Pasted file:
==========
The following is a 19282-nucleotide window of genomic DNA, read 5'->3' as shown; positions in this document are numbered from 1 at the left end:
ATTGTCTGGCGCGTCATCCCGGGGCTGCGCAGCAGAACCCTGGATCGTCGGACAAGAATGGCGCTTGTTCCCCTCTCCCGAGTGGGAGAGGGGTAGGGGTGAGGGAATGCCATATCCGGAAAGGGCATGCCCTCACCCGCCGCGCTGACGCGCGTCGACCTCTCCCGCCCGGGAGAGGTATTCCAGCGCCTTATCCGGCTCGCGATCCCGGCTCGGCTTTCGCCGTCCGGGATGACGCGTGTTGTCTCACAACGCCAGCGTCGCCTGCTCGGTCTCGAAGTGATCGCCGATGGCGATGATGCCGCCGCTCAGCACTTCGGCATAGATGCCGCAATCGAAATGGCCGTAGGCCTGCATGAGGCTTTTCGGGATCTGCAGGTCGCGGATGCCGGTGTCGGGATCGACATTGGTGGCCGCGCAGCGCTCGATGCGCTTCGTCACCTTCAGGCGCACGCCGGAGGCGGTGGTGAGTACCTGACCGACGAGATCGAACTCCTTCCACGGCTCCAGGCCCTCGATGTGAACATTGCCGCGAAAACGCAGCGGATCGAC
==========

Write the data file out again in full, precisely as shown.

The following is a 19282-nucleotide window of genomic DNA, read 5'->3' as shown; positions in this document are numbered from 1 at the left end:
ATTGTCTGGCGCGTCATCCCGGGGCTGCGCAGCAGAACCCTGGATCGTCGGACAAGAATGGCGCTTGTTCCCCTCTCCCGAGTGGGAGAGGGGTAGGGGTGAGGGAATGCCATATCCGGAAAGGGCATGCCCTCACCCGCCGCGCTGACGCGCGTCGACCTCTCCCGCCCGGGAGAGGTATTCCAGCGCCTTATCCGGCTCGCGATCCCGGCTCGGCTTTCGCCGTCCGGGATGACGCGTGTTGTCTCACAACGCCAGCGTCGCCTGCTCGGTCTCGAAGTGATCGCCGATGGCGATGATGCCGCCGCTCAGCACTTCGGCATAGATGCCGCAATCGAAATGGCCGTAGGCCTGCATGAGGCTTTTCGGGATCTGCAGGTCGCGGATGCCGGTGTCGGGATCGACATTGGTGGCCGCGCAGCGCTCGATGCGCTTCGTCACCTTCAGGCGCACGCCGGAGGCGGTGGTGAGTACCTGACCGACGAGATCGAACTCCTTCCACGGCTCCAGGCCCTCGATGTGAACATTGCCGCGAAAACGCAGCGGATCGAC